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My odd experiences now include the strange exercise of an appeals hearing for state government employees. Everything favors the state. The hearing officer sits at a table facing the door. Flanking and facing the officer are two tables, one for the employee (and lawyer) and one for the bureaucrats, a lawyer and a paralegal. Spare. Empty. Surreal. Totally tilted to the state.
Strip everything — nice words and thick employee manuals — and the room embodies a statement of ultimate values to state employees. Something like: We are all powerful; you are an insect.
The context here — 10 reasons to not define corporate values — comes from Glenda Eoyang of Minneapolis, founding executive director of the Human Systems Dynamics Institute.
Lest anyone go parochial and sling accusations of me kneeling before uninformed outsiders, as did the critics of the Public Education Department consultants, Eoyang knows New Mexico. Her degree is from St. John’s College in Santa Fe. She chaired the college alumni association, making periodic trips here, and the spiritual home of complexity study is the Santa Fe Institute.
By “corporate,” I mean large organizations, public or private. For me, corporate value and mission statements are vague, vacuous and vapid.
Reason number one to not define corporate values is that such statements “are an invitation to lie in public,” Eoyang says in an issue of the Institute’s Info-Letter.
The rest of the list starts with (2) the observation that we feel good when we talk about values, but nothing changes. Then, (3) values conversations damp difference; (4) they tend to perpetuate cultural bias; (5) they mask or directly represent the bias of the dominant group; (6) they mask reality and encourage skepticism (I believe because of being dishonest).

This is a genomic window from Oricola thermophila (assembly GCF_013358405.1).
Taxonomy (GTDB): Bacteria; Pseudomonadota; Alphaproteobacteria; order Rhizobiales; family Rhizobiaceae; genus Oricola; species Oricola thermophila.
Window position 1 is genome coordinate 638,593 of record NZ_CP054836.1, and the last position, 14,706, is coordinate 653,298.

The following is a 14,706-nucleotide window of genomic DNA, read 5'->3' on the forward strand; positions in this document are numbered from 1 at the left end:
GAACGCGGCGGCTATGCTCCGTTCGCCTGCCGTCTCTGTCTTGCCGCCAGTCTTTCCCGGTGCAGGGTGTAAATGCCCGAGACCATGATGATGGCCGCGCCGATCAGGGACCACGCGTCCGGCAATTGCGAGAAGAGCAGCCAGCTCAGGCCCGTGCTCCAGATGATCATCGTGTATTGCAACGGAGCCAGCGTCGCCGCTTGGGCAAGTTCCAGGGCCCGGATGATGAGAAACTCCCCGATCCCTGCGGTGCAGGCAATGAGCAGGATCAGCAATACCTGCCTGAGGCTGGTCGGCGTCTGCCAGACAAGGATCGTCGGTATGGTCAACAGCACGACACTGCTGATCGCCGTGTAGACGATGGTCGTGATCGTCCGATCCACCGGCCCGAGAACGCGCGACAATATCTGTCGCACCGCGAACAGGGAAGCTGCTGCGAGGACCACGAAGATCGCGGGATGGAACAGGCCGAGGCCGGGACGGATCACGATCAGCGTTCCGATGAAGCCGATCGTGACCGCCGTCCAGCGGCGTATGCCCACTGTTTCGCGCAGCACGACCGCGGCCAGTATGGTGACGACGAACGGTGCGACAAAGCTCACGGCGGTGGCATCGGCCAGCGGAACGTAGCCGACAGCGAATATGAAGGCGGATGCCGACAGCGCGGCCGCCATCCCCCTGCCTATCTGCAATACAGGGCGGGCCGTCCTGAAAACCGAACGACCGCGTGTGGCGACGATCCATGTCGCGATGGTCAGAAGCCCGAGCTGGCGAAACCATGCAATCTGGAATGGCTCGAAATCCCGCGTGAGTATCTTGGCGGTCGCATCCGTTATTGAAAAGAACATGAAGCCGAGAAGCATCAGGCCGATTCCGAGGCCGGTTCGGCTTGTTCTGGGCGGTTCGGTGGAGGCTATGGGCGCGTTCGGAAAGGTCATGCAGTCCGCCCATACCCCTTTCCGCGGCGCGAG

Values statements (7) may be championed but not lived (do as I say not as I do); (8) the few cannot determine the values of the many; (9) they feed our comfort in the stability of the past, and, finally (10) if you’ve seen one values statement, you’ve seen them all.
Eoyang offers a different approach, which, of course, she would be happy to help implement. How about, she says, “shared inquiry about: simple rules that guide collective action, similarities and differences, opportunities for action, wicked issues, stakeholder needs and intelligence, practical, powerful actions” and more.
What we don’t need are hackneyed mission statements on wall plaques and two actions of senior management of a large (for New Mexico) company where I worked. First, after a massive rebranding identity campaign, the top guys kept their old style business cards. Hmm, I wondered, are there commitment issues here?
Then after the company was sold, the CEO informed the media representative (me) that it was business as usual, that nothing had changed. Sure. You bet, boss. This lie presented me a choice. Quit or be quiet and lie, too. I thought I needed the money so I got quiet and lied. “Success with Honor” is a motto, a mission statement actually, about values. Coming from the Penn State football program, it contrasts pretty words and ugly realities.
My son-in-law, a 20-year Army enlisted man, offers a values statement, “Suck it up and do what you have to do.” That seems to work.
© 2011 New Mexico